- Travel stroller airline policies: Being able to bring the baby stroller onto the plane is a must for us because it means we can store an essential bag with it, and it frees up our hands to move around more easily!
- A crib or baby bed in the accommodation: Knowing this is available upfront gave us peace of mind that we'll be comfortable to rest after arriving.
- Emergency preparedness: We always research local emergency numbers and services so we know where to turn in case of unforeseen circumstances.
With everything above checked off and reading some blog posts about breastfeeding and change facilities—I was feeling comfortable and excited to be on our way!
What we didn't know to know, or expect!
My excitement however did blind me to some of the challenges of traveling Japan with a baby in tow. Unlike Italy, where kids are welcome everywhere, Japan adores cute babies but doesn't have a lot of easy-to-navigate support. For example, diaper hunting was surprisingly tough, and led to some nerve-wracking moments. 😅
We didn't realize that many restaurants aren't kid-friendly in the evenings, even the ones we'd prepaid reservations for months in advance (thanks to my chef husband's extensive list!). I did resort to sharing adorable pictures of William to try and wiggle our way in... which worked a few times. 😉 More nights though were memorably spent picnicking in our hotel room and rotating between Uber Eats, 711, and Family Mart takeaways!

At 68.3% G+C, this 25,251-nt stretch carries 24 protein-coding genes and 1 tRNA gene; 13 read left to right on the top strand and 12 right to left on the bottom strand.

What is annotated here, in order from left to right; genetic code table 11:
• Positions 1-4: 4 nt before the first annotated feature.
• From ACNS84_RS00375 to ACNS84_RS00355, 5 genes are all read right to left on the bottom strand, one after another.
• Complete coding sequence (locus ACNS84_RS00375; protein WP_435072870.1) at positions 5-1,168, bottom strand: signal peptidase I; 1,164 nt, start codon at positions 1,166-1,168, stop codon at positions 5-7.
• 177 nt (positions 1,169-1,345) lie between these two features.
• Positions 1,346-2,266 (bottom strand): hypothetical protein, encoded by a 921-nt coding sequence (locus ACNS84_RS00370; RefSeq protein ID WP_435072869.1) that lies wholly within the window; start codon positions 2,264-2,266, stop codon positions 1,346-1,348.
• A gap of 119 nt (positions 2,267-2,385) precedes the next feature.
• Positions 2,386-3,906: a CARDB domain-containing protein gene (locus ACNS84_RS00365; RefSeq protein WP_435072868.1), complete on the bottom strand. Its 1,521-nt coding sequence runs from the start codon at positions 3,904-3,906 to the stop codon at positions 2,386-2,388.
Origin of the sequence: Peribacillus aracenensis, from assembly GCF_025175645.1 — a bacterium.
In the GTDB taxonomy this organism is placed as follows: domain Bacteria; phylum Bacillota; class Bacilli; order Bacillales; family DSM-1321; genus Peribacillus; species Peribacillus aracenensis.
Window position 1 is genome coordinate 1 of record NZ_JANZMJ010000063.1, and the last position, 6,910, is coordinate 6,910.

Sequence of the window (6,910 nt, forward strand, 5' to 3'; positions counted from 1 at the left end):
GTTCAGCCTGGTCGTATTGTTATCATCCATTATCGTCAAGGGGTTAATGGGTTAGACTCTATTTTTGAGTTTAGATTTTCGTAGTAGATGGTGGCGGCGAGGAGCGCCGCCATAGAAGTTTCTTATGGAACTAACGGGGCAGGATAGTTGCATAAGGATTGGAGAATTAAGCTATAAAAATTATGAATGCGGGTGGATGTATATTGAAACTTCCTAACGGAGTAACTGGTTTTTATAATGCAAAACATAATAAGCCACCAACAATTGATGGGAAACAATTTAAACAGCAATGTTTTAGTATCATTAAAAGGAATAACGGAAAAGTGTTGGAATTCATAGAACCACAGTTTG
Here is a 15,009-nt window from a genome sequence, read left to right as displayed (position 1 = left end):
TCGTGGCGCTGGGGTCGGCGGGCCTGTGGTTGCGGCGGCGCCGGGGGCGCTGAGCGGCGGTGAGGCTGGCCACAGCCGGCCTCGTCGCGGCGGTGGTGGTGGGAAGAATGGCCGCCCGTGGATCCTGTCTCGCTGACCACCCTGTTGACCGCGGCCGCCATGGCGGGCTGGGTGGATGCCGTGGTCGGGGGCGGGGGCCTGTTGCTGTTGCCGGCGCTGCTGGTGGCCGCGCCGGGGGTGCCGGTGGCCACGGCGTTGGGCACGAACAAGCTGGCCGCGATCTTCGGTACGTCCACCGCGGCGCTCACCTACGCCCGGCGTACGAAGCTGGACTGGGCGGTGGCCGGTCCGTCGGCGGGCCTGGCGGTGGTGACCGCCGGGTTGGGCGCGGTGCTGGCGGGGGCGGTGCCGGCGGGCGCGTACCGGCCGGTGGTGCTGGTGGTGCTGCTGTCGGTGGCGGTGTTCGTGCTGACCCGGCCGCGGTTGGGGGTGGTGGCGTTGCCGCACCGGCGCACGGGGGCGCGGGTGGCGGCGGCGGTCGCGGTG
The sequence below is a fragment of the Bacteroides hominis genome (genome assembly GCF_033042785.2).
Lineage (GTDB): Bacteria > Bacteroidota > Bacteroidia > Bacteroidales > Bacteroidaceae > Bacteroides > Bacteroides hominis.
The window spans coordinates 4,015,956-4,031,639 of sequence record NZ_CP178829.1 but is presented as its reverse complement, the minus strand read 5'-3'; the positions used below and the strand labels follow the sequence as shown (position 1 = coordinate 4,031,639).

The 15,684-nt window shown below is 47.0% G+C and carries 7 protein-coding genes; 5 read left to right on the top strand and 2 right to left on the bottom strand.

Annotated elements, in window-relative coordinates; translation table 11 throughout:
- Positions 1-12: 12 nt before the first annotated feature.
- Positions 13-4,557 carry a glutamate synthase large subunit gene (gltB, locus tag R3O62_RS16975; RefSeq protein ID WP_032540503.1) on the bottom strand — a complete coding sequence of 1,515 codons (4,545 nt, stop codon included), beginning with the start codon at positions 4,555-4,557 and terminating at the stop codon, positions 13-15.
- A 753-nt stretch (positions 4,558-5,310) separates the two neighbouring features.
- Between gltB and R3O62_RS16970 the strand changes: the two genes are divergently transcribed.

Breastfeeding was also difficult to navigate. Despite my efforts to be discreet, I often found myself relegated to closed toilets or asked to move elsewhere, especially when men were nearby. Taxis became our refuge as they offered a semblance of privacy for feeding, albeit, longer cab rides wasn't something we budgeted for!
A flexible meetup itinerary supported me as a team member, and a mother
Despite the hurdles, there was an incredible amount of thoughtful consideration given to our meetup itinerary that made me feel included, and genuinely supported to be able to participate as much as I could. The ops team even shared the itinerary with me beforehand and confirmed things like there being a breastfeeding room on site.